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  1. #1
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    Aug 2008
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    Unanswered: ID used to create db in v9.7

    On Windows:
    Do you login using the instance owner id (the user ID running the DB2 instance service - db2admin in my case) or using your personal ID when you need to create a db? This ID will become the authid for the db (as per sysibm.sysversions) and will have secadm/dbadm/etc.... I believe it should be done using db2admin.


    This is not just for Windows:
    DB2 is bundled with another IBM product, db is created during product installation. My concern is that if the developer use their personal ID to install the product (and create the db), then the instance owner won't have secadm/dbadm and developer's ID will have way too much access. And I won't be able to revoke it until the dev grants me secadm.

    What do you do in this case? Provide db2admin account to whoever creates the db (I can't create it ahead of time)? For now, I reset the pwd for db2admin and provided it to the dev.

  2. #2
    Join Date
    Apr 2012
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    Provided Answers: 18
    I prefer to run Windows DB2-instances with domain-accounts (not local accounts).
    That gives more flexibility and control (instance can then use domain
    resources, which is easier for LOAD from network-drive, EXPORT to network drive, backup to network-disk, restore from network-drive etc.). I ensure that the domain-accounts that run instances have non-expiring passwords.

    Similarly I ensure that SYSADM_GROUP and SYSCTRL_GROUP (etc.) are domain-groups and not local groups. I ensure that only trained DBAs can get SYSADM. The domain accounts of DBAs are in the domain-group for SYSADM_GROUP (and others).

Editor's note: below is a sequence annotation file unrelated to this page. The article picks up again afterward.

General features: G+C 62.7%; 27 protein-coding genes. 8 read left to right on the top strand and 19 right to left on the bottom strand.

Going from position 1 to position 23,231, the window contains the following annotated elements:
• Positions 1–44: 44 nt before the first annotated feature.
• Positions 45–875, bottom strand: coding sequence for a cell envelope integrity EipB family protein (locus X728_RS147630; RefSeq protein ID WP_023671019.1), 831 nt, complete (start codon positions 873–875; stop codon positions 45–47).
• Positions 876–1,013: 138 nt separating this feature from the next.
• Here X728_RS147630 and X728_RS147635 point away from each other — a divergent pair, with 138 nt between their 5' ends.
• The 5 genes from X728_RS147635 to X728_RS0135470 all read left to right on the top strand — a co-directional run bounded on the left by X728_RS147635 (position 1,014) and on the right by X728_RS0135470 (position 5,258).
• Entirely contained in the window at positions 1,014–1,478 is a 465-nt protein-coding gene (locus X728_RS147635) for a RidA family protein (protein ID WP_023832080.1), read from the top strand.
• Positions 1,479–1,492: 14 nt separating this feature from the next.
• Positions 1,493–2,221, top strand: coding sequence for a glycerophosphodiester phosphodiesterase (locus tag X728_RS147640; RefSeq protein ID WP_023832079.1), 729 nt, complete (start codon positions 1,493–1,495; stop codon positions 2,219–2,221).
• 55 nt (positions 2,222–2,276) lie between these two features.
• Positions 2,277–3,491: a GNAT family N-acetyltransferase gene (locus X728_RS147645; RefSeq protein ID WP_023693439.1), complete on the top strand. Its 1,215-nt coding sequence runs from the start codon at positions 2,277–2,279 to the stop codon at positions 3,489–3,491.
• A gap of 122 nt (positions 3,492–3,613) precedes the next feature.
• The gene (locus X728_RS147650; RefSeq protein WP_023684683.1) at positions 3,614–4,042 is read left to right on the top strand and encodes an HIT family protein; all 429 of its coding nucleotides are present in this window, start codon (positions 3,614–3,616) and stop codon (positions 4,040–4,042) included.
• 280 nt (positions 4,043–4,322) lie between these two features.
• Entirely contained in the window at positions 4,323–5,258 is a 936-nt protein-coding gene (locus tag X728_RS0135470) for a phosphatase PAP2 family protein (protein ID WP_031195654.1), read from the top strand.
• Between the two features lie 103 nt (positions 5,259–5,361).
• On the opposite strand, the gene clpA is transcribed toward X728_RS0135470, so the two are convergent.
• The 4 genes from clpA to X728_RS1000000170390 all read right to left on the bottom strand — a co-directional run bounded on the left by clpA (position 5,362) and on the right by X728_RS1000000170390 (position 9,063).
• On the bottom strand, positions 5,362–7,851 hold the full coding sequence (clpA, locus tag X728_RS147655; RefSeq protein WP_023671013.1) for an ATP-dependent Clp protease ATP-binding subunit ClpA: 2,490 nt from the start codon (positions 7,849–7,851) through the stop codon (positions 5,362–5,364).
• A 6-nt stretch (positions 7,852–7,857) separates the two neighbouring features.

DBAs login to Windows as themselves (never as the instance account - that can be enforced, although DBAs can use "runas" to start a db2cwadmin session as the instance account if desired ).
    So I never use db2admin.

    For controlled development environments, Developers (for development databases only) get bindadd,connect, creattab, externalroutine, implicit schema, load, sqladm, explain, accessctrl. I try to ensure that DBAs are responsible for 'create database' on any controlled environments.

    I don't restrict developers on their personal environments however (i.e. non-shared environments) only when they must use a database that's shared between two or more different users, or which can create any artefact that gets promoted to a higher environment.

    For bundled-databases, I ensure that database creation is a DBA responsibilty - and only DBAs can run the relevant scripts in controlled environments *having checked them first*.
    At the worst case you can cobble a 'transfer ownership' script if events overtake you.

  3. #3
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    I don't really know about domains, local accounts are ok at this time. This is just some test server for POC.

    If you login as yourself and create a db, then the db is created with your authid and you have secadm/dbadm.. Do you then grant other DBAs secadm/dbadm? On Unix/Linux, we login using our personal ID and then sudo to the instance ID and do everything as the instance owner.

    I came in this morning to find out that the developer added himself to the sysadm_group's group on Win. We're trying to setup standards and restrict access, but it's hard to do when people have local admin or root. I don't really care about this Win server, but we do want to control what's happening on another servers.

  4. #4
    Join Date
    Apr 2012
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    Provided Answers: 18